Since 1-Dyck is a counter language, this is further evidence that LSTMs can count, unlike other kinds of RNNs. Additionally, since 2-Dyck is a context-free language that requires more memory than is available to counter machines, we have further experimental evidence that LSTM memory, like counter machine memory, is not sufficient for complex hierarchical representations. As Bob Frank summarized in his invited talk at DELFOL, LSTMs also struggle to do other memory intensive context-free things, like reversing strings.

While my paper at DELFOL was mostly theoretical results, I also had some experimental stuff that agreed with these conclusions.

Building on work done by Weiss et al., my paper at DELFOL developed a theory of **saturated networks**, or networks where the activation functions are restricted to their asymptotic values instead of intermediate rational values. I proved that saturated RNNs and GRUs are equivalent to finite-state automata in capacity, whereas saturated LSTMs are equivalent to a restricted class of counter machines. Bob Frank also synthesized my results and Weiss et al.’s results in his invited talk.

I think these theoretical results about saturated networks are interesting because they agree with empirical results (see previous section) about the types of languages that natural networks are empirically able to learn and generalize. This suggests that the capacity of the saturated network might represent something like the inductive bias or effective learnable capacity of the general network.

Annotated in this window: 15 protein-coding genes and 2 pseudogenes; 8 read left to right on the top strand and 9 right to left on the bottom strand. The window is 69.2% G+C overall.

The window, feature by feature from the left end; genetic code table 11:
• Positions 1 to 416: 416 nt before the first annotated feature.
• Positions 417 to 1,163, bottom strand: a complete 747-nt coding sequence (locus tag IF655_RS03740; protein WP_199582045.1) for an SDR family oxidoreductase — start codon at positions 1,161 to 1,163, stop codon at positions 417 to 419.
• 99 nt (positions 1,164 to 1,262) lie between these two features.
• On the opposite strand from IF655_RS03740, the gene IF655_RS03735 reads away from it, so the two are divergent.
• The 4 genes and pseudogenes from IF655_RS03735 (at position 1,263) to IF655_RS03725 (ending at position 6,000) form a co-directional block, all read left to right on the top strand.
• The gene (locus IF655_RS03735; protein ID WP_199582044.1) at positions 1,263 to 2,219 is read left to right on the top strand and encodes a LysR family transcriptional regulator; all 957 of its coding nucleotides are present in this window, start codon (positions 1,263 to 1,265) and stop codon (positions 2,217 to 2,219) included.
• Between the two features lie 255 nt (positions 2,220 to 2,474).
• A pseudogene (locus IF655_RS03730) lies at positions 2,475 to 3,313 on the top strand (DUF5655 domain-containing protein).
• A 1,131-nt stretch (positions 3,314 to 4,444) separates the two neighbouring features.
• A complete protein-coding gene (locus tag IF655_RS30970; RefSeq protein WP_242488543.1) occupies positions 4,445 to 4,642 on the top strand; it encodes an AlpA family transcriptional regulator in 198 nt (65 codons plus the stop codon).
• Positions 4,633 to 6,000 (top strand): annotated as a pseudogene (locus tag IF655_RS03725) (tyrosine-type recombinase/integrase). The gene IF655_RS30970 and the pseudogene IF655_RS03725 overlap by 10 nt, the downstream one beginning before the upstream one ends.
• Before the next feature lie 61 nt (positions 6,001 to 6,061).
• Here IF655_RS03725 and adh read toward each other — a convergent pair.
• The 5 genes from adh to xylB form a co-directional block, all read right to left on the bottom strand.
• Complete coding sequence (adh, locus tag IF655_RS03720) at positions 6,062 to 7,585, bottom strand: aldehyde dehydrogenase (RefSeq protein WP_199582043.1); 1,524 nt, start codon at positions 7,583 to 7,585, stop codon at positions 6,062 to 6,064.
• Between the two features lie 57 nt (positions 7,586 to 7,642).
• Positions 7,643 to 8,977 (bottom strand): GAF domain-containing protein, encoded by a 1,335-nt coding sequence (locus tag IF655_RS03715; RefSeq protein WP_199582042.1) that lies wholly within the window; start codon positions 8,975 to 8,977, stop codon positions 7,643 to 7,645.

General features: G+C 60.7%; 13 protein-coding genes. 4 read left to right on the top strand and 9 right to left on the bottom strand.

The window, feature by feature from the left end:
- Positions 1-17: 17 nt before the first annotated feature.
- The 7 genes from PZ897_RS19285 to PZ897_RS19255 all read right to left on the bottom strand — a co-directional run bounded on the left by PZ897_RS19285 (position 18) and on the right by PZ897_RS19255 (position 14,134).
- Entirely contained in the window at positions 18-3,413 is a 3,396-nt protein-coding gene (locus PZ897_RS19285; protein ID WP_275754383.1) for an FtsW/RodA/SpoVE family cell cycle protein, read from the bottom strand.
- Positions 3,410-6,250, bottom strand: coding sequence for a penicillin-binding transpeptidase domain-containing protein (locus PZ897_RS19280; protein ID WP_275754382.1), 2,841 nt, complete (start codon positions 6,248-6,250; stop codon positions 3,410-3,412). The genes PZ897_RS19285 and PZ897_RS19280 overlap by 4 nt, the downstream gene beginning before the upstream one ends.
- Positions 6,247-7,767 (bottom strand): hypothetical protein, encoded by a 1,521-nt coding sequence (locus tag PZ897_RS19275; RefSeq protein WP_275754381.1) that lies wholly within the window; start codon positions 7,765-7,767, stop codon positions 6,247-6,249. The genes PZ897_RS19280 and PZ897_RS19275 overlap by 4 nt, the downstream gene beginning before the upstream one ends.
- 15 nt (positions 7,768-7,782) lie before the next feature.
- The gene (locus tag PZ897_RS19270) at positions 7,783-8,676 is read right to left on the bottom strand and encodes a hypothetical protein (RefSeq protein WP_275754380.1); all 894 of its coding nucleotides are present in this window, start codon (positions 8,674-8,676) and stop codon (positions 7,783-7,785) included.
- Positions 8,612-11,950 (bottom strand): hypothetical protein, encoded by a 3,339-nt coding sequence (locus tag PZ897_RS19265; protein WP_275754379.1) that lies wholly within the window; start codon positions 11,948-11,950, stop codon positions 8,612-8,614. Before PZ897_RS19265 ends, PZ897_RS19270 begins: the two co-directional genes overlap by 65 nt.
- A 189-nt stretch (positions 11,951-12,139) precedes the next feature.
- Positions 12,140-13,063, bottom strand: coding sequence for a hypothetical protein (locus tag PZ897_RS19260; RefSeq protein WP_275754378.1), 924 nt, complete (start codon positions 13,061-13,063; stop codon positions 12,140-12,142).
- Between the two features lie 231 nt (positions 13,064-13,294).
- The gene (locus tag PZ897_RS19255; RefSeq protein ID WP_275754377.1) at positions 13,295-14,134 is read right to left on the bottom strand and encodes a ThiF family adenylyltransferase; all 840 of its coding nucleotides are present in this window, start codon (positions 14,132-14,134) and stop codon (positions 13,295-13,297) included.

In his talk, Bob Frank also mentioned other ways of understanding the abilities of different networks. In particular, he mentioned studying the closure properties of representable or learnable languages as a potential way to build a theory. Another notable formal property that he mentioned was semilinearity. In his talk, Noah Smith mentioned rational recurrence as one way to analyze different neural architectures. While less linguistically motivated, this property is nice because of its connections to classical finite-state methods in NLP and the interpretability that comes along with this.

Finally, a general theme at DELFOL that I found especially interesting was distillation. This refers to converting a neural network to a smaller and more interpretable discrete model which approximates the same behavior. This has a variety of practical benefits: deployment on smaller devices, interpretability, and possibly regularization, to name a few. I think one of the reasons why I find this topic interesting is because it is a way for theory to provide very concrete solutions to practical problems.

As I see it, there are two main ways that distillation has been done. Weiss et al. pioneered the **query-based** approach, which involves using the L* algorithm to learn a finite-state machine using black-box queries to a neural network. The other type of distillation is **spectral**, which Rémi Eyraud spoke about at DELFOL. This involves building a Hankel matrix for some language and then using SVD to extract a smaller matrix representing a weighted finite-state automaton. While these are the two methods that have been investigated, I’m interested in other ways to achieve distillation, and I have been doing some preliminary experiments using other methods. More on that to come!